From Click2Houston News: 9-24-20
The chapel’s executive director explains what visitors can expect when the museum reopens Thursday
This article first appeared on Texas Highways. Click here to view the article in its original format.
Since 1971, the nondenominational Rothko Chapel has served as a quiet oasis for contemplation amid Houston’s bustling Montrose neighborhood. The octagonal brick building, commissioned by John and Dominique de Menil and designed by architects Philip Johnson, Howard Barnstone, and Eugene Aubry, contains 14 large, dark paintings by Mark Rothko that at first glance appear nearly monochromatic, but upon closer inspection reveal a variety of subtle hues.
For much of its existence, however, the chapel has struggled to capture the artist’s original intent. That has changed with the completion of the first phase of a $30 million comprehensive restoration and campus expansion project, which has enlivened the somber interior, enlarged the campus, added a new welcoming center and shop, and improved the grounds. (A second phase will include the addition of the Administration and Archives Building, a relocated guest house, a meditation garden, and a program center.)
Visitors can witness the new transformations when the chapel reopens to the public on Sept. 24. We talked with Executive Director David Leslie about what visitors can expect.
How has the chapel changed through the restoration project? Part of Mark Rothko’s goal was to engage with the elements—the sun, clouds, seasons. When the chapel opened in 1971, it had a skylight, but the light was too intense and washed out the paintings. That led to a series of interventions, like baffles and scrims, to cover the skylight and mute the light. In 2000, glass partitions were added in the entryway foyer to reduce humidity levels inside. During the restoration, overseen by Architecture Research Office with lighting design firm George Sexton Associates, we restored the chapel architecturally and existentially back to what Rothko had intended. The partitions have been removed from the foyer, and there’s a skylight with louvres and a very light scrim. There’s really not much distance between you and the sky and the clouds. Through this process, light transforms the interior space of the sanctuary and gives a new appreciation for Rothko’s art. You can see the brushstrokes.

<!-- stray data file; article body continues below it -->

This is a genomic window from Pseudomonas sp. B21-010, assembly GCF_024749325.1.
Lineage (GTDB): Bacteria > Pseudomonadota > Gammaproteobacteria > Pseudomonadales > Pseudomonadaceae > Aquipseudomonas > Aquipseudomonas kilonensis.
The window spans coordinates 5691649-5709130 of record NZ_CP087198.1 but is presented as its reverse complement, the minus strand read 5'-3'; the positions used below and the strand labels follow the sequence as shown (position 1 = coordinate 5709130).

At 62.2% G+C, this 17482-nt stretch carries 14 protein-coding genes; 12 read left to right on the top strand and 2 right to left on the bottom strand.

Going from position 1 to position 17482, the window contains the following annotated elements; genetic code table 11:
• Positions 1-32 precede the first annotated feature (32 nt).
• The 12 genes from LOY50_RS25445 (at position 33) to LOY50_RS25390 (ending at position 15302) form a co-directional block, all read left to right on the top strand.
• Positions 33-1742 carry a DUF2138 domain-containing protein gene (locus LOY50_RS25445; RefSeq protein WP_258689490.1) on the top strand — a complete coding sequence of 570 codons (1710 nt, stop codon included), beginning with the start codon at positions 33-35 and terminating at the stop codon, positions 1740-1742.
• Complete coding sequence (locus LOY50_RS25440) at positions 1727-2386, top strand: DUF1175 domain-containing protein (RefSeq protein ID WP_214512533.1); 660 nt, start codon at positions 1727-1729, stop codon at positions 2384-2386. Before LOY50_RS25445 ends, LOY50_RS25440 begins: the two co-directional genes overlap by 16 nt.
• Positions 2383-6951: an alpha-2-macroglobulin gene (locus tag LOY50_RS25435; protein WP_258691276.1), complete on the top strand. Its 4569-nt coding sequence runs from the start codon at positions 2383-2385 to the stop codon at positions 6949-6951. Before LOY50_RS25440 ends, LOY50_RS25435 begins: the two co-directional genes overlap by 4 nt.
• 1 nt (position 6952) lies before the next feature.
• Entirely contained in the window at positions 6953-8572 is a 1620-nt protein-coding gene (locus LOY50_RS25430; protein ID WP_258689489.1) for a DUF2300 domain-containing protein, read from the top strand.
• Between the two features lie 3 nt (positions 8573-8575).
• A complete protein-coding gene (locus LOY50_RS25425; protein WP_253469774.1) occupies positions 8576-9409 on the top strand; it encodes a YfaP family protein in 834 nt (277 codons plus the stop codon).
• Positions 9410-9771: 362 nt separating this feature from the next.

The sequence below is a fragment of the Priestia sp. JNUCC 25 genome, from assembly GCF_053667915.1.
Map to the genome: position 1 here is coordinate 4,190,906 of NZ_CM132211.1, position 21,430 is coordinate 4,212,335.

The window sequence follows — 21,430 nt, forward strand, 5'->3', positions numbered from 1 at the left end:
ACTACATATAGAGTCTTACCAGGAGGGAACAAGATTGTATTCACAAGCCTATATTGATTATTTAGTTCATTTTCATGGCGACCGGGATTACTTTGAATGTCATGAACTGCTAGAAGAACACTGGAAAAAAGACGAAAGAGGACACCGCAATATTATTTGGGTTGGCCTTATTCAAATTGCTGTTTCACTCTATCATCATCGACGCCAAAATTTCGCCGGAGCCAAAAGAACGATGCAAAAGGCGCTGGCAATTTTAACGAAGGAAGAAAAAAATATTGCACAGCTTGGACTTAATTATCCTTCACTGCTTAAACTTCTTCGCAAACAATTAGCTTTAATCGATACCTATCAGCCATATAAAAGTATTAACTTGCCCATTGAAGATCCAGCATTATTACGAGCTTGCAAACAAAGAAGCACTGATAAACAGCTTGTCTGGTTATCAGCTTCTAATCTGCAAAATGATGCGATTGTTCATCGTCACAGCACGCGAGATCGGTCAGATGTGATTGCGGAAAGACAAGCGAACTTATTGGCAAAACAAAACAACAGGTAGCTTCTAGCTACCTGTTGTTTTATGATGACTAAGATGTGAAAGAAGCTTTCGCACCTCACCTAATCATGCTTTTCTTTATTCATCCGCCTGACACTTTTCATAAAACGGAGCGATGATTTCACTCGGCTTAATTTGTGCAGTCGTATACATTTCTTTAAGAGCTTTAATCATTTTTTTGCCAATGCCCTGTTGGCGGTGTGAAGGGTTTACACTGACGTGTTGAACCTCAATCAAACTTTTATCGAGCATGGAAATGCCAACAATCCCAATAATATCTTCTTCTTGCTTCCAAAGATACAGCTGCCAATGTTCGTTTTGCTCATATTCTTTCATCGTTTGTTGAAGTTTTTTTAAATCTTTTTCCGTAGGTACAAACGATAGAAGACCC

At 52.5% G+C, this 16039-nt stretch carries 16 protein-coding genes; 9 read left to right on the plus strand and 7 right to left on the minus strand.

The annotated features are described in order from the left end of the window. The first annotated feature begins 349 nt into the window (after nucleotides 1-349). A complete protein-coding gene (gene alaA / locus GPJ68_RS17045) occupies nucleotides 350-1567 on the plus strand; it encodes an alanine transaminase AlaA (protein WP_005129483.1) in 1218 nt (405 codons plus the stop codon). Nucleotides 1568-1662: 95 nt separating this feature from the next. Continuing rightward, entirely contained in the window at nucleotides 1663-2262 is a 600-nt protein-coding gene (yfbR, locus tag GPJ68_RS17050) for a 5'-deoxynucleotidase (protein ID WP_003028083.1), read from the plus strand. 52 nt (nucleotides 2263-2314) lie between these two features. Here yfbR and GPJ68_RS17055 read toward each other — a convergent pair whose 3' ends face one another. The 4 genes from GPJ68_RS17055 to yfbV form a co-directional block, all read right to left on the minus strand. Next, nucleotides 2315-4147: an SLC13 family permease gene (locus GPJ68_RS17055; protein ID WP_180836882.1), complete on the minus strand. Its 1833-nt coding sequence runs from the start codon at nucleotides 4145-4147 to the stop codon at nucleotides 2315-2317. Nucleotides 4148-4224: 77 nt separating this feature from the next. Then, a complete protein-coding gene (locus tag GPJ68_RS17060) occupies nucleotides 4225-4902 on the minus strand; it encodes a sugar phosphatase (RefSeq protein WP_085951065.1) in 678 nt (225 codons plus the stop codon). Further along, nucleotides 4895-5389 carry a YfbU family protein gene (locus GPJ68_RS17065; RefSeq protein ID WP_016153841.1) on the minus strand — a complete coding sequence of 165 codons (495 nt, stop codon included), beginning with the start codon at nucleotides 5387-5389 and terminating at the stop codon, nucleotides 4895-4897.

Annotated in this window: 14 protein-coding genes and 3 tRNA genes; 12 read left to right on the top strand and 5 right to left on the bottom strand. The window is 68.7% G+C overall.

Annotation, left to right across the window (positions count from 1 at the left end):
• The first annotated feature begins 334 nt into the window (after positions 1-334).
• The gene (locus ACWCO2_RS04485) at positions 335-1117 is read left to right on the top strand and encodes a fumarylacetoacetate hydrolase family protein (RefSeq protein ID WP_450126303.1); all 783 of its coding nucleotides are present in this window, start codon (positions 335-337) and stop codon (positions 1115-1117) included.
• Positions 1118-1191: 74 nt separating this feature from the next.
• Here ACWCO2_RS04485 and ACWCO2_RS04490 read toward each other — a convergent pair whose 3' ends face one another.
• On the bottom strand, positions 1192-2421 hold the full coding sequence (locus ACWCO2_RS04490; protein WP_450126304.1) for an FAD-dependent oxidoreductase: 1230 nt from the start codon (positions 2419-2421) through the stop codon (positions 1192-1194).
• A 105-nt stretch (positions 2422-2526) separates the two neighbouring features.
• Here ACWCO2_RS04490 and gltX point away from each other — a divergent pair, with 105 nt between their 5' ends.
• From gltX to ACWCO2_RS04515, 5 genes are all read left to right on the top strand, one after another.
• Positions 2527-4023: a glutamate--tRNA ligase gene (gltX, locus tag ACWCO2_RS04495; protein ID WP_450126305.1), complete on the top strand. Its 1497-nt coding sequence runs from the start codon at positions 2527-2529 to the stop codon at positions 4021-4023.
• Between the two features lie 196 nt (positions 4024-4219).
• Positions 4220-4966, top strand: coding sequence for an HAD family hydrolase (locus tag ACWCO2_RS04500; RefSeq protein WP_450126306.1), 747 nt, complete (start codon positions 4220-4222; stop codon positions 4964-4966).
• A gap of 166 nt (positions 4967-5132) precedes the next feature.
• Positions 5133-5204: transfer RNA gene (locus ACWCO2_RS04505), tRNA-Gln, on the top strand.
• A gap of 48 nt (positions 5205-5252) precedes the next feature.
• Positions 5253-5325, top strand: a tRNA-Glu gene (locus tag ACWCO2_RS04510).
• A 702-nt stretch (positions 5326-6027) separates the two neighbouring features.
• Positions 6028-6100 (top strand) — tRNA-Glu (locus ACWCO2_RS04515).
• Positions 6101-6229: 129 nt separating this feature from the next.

What are some of the changes to the grounds? Visitors will see a lot of changes to the grounds, which have been redesigned by Nelson Byrd Woltz Landscape Architects. There used to be bamboo around the reflecting pool, and now there’s Savannah holly. Trees for Houston donated 13 oak trees that are being planted along the perimeter. There is a grove of river birches, benches scattered across the lawn, and places for meditation and picnics.
What are the new protocols for visiting the chapel? We’re going to a timed-ticketed system, with a limited number of people per 30-minute session. It will still be free, but you’ll have to make an online reservation. Normally, the chapel is open seven days a week from 10 a.m. to 6 p.m., but we’re going to have a shorter week and shorter hours [Wednesday to Sunday, 11 a.m. to 4 p.m.]. We’ll have safety protocols, and you’ll have to wear a mask.